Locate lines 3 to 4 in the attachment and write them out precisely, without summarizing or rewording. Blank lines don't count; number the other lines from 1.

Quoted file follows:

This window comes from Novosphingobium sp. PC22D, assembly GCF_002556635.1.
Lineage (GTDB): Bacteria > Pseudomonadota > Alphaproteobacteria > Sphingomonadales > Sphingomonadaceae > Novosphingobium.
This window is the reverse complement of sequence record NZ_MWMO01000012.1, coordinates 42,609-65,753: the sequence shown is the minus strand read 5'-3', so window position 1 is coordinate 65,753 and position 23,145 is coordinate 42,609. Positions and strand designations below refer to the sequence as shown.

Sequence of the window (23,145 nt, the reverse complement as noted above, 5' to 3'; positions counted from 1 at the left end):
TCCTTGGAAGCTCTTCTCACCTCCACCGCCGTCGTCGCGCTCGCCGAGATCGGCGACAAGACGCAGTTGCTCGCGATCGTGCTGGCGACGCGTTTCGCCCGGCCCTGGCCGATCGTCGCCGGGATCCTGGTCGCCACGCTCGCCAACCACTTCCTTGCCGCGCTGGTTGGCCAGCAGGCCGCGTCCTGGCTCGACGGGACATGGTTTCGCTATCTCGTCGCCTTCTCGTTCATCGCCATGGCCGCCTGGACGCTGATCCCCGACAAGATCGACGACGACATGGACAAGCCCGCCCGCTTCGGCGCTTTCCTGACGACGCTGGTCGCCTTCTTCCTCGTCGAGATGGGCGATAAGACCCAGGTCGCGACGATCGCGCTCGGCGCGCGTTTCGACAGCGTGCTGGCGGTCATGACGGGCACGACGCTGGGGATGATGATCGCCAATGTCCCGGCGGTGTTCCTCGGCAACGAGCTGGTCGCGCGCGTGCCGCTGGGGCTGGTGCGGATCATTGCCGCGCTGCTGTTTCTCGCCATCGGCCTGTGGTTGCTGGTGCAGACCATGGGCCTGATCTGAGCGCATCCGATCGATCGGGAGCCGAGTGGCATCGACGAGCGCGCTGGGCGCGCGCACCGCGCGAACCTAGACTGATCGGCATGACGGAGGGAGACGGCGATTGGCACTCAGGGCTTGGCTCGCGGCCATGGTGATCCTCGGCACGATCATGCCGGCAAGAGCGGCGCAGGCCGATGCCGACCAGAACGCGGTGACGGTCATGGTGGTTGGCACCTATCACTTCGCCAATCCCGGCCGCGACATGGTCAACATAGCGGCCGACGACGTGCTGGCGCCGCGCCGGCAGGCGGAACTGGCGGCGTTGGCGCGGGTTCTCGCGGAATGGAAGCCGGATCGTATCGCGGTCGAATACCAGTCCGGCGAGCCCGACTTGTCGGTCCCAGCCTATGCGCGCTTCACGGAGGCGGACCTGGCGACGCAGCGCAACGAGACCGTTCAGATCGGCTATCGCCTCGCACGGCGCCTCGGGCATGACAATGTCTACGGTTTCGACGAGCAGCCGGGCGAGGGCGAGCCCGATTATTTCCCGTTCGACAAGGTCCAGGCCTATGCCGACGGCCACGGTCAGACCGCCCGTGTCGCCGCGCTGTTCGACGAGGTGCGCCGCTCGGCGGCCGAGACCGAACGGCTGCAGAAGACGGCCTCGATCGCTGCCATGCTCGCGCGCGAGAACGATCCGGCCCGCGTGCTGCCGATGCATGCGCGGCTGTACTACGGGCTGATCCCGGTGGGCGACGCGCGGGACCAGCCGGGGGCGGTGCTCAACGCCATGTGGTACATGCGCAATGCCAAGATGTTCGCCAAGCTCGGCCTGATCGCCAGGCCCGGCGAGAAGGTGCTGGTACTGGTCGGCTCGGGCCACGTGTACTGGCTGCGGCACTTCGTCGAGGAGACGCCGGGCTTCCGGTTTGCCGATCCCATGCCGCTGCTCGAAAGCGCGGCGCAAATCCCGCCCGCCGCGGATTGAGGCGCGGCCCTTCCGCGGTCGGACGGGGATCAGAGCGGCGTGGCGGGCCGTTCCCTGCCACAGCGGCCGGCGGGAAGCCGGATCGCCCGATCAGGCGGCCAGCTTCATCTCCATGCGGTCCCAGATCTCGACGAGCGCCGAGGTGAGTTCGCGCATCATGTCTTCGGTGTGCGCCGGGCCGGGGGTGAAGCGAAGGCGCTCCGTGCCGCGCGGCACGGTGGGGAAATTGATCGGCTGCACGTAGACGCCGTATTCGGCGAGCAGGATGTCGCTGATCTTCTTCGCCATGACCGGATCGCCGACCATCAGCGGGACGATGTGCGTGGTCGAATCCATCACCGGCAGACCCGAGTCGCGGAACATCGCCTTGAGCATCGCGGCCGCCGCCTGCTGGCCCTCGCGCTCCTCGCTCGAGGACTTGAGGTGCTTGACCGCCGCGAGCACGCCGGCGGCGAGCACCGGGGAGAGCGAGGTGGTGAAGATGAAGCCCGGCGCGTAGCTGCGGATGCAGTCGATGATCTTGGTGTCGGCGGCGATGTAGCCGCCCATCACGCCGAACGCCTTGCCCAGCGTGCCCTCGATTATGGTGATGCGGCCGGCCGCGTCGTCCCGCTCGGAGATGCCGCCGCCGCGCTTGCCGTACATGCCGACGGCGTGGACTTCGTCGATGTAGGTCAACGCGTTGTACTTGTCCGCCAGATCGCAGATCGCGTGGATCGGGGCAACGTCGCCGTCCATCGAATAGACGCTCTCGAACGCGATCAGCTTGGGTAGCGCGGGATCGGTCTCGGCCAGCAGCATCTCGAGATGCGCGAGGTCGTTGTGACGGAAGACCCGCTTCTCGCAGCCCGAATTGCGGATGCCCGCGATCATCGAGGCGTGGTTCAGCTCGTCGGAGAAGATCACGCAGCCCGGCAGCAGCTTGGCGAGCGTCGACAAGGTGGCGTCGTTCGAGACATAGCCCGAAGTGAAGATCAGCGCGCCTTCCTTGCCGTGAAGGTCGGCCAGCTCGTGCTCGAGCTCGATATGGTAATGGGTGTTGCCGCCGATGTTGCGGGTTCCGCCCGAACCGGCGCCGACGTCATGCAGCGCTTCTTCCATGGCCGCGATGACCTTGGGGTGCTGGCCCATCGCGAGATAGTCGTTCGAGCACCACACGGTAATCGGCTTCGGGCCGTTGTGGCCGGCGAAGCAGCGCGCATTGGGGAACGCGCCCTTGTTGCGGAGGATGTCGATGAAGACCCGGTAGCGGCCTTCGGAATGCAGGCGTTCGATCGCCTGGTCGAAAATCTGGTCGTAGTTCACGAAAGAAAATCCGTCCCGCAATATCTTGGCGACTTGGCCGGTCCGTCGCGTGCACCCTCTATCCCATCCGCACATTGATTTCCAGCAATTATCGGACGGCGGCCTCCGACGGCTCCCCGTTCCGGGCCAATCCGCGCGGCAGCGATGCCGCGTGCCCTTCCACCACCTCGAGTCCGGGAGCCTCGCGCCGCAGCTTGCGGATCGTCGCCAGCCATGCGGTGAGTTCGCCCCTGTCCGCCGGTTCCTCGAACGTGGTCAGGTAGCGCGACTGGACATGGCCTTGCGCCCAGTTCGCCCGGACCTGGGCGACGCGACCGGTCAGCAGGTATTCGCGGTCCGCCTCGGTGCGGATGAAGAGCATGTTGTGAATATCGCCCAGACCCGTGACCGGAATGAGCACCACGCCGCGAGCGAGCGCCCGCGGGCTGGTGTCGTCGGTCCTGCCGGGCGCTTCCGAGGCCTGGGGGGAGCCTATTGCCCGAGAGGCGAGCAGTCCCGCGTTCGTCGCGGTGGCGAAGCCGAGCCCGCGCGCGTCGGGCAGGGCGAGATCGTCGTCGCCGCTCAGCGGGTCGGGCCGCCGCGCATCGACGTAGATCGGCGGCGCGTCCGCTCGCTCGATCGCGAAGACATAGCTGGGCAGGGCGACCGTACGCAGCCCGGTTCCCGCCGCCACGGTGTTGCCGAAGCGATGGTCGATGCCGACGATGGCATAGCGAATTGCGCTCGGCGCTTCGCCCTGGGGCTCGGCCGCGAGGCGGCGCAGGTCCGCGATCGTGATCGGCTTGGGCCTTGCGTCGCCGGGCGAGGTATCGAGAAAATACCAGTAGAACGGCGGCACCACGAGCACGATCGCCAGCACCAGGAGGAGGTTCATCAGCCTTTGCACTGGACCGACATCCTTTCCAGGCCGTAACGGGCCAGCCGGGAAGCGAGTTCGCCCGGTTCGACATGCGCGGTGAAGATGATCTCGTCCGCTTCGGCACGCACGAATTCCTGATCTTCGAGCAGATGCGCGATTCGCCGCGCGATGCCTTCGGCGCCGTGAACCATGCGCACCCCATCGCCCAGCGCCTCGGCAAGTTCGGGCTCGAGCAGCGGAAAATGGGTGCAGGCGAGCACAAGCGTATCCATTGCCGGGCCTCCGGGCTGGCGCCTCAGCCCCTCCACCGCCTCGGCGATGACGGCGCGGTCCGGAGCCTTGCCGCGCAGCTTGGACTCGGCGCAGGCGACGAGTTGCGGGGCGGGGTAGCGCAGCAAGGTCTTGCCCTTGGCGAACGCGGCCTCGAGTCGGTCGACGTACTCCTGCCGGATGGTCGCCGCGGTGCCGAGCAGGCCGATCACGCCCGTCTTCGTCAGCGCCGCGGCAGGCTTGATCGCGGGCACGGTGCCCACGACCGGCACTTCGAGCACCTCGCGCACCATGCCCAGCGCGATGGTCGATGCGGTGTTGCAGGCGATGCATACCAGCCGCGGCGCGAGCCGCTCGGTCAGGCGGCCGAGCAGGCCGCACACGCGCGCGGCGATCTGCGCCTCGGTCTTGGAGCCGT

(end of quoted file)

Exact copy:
This window is the reverse complement of sequence record NZ_MWMO01000012.1, coordinates 42,609-65,753: the sequence shown is the minus strand read 5'-3', so window position 1 is coordinate 65,753 and position 23,145 is coordinate 42,609. Positions and strand designations below refer to the sequence as shown.

Sequence of the window (23,145 nt, the reverse complement as noted above, 5' to 3'; positions counted from 1 at the left end):